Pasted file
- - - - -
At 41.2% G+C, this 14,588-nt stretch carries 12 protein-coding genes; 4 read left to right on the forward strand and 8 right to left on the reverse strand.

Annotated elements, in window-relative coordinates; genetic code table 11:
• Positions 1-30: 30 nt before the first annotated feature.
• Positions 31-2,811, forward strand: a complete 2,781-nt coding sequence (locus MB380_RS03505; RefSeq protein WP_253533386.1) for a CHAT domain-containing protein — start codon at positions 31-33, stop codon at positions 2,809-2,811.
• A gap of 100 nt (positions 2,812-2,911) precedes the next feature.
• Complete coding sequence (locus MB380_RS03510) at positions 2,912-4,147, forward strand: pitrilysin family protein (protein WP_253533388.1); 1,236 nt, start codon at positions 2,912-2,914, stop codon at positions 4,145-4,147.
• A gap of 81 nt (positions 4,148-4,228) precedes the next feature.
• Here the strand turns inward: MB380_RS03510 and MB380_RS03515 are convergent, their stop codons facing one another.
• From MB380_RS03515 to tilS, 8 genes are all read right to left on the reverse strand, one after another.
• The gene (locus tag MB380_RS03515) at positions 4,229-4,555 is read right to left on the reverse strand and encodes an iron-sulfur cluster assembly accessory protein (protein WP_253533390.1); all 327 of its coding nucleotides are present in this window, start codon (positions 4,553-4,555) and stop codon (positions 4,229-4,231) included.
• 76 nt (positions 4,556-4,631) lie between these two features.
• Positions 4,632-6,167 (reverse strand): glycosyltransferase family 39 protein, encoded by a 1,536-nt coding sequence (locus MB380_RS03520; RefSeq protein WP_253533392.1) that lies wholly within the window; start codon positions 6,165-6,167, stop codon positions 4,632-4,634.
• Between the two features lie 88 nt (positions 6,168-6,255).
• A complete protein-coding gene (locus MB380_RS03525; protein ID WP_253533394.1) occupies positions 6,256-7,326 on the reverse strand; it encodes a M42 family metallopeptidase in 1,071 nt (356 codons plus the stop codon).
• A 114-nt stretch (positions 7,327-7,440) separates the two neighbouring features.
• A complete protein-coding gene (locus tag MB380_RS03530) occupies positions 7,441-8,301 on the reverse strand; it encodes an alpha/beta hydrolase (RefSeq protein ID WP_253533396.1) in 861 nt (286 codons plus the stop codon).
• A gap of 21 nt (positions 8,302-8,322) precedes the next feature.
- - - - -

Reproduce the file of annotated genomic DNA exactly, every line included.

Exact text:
At 41.2% G+C, this 14,588-nt stretch carries 12 protein-coding genes; 4 read left to right on the forward strand and 8 right to left on the reverse strand.

Annotated elements, in window-relative coordinates; genetic code table 11:
• Positions 1-30: 30 nt before the first annotated feature.
• Positions 31-2,811, forward strand: a complete 2,781-nt coding sequence (locus MB380_RS03505; RefSeq protein WP_253533386.1) for a CHAT domain-containing protein — start codon at positions 31-33, stop codon at positions 2,809-2,811.
• A gap of 100 nt (positions 2,812-2,911) precedes the next feature.
• Complete coding sequence (locus MB380_RS03510) at positions 2,912-4,147, forward strand: pitrilysin family protein (protein WP_253533388.1); 1,236 nt, start codon at positions 2,912-2,914, stop codon at positions 4,145-4,147.
• A gap of 81 nt (positions 4,148-4,228) precedes the next feature.
• Here the strand turns inward: MB380_RS03510 and MB380_RS03515 are convergent, their stop codons facing one another.
• From MB380_RS03515 to tilS, 8 genes are all read right to left on the reverse strand, one after another.
• The gene (locus tag MB380_RS03515) at positions 4,229-4,555 is read right to left on the reverse strand and encodes an iron-sulfur cluster assembly accessory protein (protein WP_253533390.1); all 327 of its coding nucleotides are present in this window, start codon (positions 4,553-4,555) and stop codon (positions 4,229-4,231) included.
• 76 nt (positions 4,556-4,631) lie between these two features.
• Positions 4,632-6,167 (reverse strand): glycosyltransferase family 39 protein, encoded by a 1,536-nt coding sequence (locus MB380_RS03520; RefSeq protein WP_253533392.1) that lies wholly within the window; start codon positions 6,165-6,167, stop codon positions 4,632-4,634.
• Between the two features lie 88 nt (positions 6,168-6,255).
• A complete protein-coding gene (locus MB380_RS03525; protein ID WP_253533394.1) occupies positions 6,256-7,326 on the reverse strand; it encodes a M42 family metallopeptidase in 1,071 nt (356 codons plus the stop codon).
• A 114-nt stretch (positions 7,327-7,440) separates the two neighbouring features.
• A complete protein-coding gene (locus tag MB380_RS03530) occupies positions 7,441-8,301 on the reverse strand; it encodes an alpha/beta hydrolase (RefSeq protein ID WP_253533396.1) in 861 nt (286 codons plus the stop codon).
• A gap of 21 nt (positions 8,302-8,322) precedes the next feature.